You wouldn't happen to have any suggestions for a specialty that would be a better fit, would you EMED? Jokes aside, I think that the fact that endo is part of internal medicine gives you more a wider background than you'd think. Also, it seems like most groups that do endo also have a primary care component to their patient population, so you get plenty of practice with the bread and butter diagnoses.

As an endo PA, I agree that my main population is diabetes and thyroid patients. We also see a fair amount of reproductive topics (irregular periods, PCOS) and neurology that intersects endocrinology (pituitary adenomas, we even see some Sheehan's syndrome). It's a basic outpatient schedule- I'm currently seeing 10 patients per day and working up to a goal of 16 per day, with time for charting in the middle of the day. It's not the most adrenaline-inducing field, but I'm fine with that. I will admit freely that it's not for everyone- I do a TON of chronic disease medication management and motivational interviewing for diabetic patients. However, my SP is a really supportive teacher, and I like the idea of getting to know patients over time and seeing the results of all of my work play out.

I do wish we had an excuse to rock scrubs every day though, business casual is not comfort forward...

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I really liked my endocrinology rotation. Lots of diabetes, osteoporosis/zoledronic acid infusions and thyroid disorders including nodule workups/FNA's, RAI's. Commonly saw prolactinomas, PCOS, calcium disorders, occasionally non-congenital adrenal hyperplasias, and sometimes incidentaloma workups. If you work in a hospital clinic, there is a lot of consults for insulin management of inpatients while they are taking steroids, or for the psych inpatients. It's a very functional science, and it the management of diabetes beyond lab numbers is a lot more complicated than people think if you keep up with the research.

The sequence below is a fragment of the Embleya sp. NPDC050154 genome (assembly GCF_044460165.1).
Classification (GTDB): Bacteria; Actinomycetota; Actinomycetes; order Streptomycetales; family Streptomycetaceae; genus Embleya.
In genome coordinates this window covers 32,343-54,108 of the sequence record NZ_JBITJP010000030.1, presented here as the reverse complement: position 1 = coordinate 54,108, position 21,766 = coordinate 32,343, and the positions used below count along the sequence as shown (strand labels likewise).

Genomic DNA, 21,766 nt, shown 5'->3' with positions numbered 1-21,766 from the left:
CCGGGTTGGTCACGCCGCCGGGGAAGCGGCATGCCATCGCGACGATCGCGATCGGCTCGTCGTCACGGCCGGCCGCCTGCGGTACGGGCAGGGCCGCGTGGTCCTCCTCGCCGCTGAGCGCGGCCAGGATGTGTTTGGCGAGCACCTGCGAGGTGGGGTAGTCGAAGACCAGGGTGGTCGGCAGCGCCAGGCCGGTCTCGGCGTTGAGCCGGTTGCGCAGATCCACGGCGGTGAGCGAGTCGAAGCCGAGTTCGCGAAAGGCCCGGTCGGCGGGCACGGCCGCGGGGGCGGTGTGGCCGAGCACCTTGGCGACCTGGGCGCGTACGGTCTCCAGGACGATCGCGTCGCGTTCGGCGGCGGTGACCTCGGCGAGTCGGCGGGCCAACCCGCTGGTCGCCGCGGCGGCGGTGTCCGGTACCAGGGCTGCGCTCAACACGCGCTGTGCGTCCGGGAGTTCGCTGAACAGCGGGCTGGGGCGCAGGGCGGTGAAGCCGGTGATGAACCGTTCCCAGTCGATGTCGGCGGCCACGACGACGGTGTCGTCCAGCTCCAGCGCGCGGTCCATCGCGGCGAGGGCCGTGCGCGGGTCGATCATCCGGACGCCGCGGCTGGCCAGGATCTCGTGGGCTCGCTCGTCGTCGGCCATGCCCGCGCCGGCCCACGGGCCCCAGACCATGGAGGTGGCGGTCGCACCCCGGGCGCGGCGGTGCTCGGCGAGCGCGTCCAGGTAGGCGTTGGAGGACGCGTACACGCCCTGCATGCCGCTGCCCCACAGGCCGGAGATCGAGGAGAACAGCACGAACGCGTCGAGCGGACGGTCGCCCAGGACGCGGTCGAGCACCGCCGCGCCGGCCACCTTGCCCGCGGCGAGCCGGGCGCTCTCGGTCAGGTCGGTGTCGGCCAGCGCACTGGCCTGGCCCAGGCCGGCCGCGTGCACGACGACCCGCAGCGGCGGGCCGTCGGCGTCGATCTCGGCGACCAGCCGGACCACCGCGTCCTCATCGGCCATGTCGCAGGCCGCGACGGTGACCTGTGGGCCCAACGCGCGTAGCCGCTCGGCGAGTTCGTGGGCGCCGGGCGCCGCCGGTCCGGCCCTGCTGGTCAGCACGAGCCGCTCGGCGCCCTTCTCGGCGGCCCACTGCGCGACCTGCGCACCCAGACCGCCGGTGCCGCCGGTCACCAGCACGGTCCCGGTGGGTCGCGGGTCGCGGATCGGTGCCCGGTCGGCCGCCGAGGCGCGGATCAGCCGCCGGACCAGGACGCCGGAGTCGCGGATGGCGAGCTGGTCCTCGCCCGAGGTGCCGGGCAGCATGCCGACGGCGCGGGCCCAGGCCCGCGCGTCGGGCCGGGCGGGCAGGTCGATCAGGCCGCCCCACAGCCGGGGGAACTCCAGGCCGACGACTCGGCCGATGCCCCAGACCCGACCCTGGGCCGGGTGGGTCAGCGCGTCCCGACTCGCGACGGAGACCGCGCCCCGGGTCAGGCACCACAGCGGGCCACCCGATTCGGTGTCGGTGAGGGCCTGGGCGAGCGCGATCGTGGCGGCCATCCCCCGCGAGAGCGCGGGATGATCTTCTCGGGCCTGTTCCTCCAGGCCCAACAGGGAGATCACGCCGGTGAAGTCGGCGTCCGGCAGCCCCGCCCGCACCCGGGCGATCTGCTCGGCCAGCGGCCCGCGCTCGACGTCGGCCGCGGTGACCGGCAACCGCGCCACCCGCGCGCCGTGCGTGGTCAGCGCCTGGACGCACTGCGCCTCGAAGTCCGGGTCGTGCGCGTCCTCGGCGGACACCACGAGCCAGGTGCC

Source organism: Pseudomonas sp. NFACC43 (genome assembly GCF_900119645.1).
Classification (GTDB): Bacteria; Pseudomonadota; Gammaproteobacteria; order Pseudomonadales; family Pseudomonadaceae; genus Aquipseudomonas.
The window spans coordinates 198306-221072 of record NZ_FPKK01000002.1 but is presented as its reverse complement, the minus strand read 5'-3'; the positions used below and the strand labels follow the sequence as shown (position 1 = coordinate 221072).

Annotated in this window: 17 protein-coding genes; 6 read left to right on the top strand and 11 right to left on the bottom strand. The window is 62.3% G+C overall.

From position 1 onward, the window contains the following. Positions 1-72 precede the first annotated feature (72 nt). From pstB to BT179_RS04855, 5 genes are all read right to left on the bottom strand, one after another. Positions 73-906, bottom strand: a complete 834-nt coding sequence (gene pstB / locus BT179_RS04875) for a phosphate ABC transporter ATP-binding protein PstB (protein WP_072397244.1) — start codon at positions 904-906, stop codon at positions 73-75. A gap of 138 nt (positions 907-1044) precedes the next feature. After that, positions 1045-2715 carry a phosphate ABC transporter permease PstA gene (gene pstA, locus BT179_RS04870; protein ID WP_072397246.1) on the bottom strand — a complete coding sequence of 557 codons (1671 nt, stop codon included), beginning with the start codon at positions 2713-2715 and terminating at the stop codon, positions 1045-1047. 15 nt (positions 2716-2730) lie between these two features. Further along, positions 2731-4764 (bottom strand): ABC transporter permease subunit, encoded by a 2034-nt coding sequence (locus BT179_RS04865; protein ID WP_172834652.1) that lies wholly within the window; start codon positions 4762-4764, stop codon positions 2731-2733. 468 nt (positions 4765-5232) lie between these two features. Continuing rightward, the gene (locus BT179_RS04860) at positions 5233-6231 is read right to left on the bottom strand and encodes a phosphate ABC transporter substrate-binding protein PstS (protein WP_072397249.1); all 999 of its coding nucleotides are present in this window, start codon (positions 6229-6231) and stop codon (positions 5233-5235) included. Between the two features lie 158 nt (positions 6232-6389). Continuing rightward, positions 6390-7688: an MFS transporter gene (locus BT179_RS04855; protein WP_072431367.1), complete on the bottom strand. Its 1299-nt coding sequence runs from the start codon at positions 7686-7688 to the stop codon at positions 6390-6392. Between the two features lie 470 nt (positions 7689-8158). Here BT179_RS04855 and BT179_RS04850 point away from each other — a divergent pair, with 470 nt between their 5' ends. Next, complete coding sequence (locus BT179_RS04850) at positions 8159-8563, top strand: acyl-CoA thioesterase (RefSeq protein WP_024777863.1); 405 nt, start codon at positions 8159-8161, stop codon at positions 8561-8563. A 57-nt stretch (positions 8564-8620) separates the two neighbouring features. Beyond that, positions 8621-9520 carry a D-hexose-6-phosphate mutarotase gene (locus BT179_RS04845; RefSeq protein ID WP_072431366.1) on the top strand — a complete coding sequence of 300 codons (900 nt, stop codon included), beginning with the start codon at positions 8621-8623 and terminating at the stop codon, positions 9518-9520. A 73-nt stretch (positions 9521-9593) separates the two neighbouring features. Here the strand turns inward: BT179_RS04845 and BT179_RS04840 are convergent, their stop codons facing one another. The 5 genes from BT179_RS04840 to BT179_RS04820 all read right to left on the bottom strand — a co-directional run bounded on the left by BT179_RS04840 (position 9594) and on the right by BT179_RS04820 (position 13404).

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*Anecdotal info warning*

 

Our system has been pushing us to send pts to endo for DM with A1c above 8.0. My CP and I have a good record of controlling A1c and even bringing pts back from 8.0+. I have been doing this all my career.

 

The endo dept has a well meaning APP and a overworked Doc but it seems our pts get worse with them. They give them new meds they can't afford (newer gen dpp4i, SGLT2i etc) and still don't alter their diets.

 

We often have to change or tweak the meds they are given from endo and end up just managing the pt ourselves. Admin doesn't like it despite our good record of control (but not up to snuff according to admin's metrics ).

 

We do it the old fashioned way. Regiment their diet and exercise, start with Metformin and add or taper meds depending on response over time.

 

I have even taken several pts off med including insulin over the years due to their good control. I have several "lifestyle controlled DM2" pts in my panel that were once on insulin.

 

My point is I don't think we need endo for mgmt of DM or even thyroid unless they have failed conventional therapy.

 

Oh by the by, I do send them my Statin non responders for repatha tx's.

 

So I'll agree with whats said above that endo is a very narrow part of IM/FP and would only recommend it if you were close to retiring lol

 

Sent from my SAMSUNG-SM-G891A using Tapatalk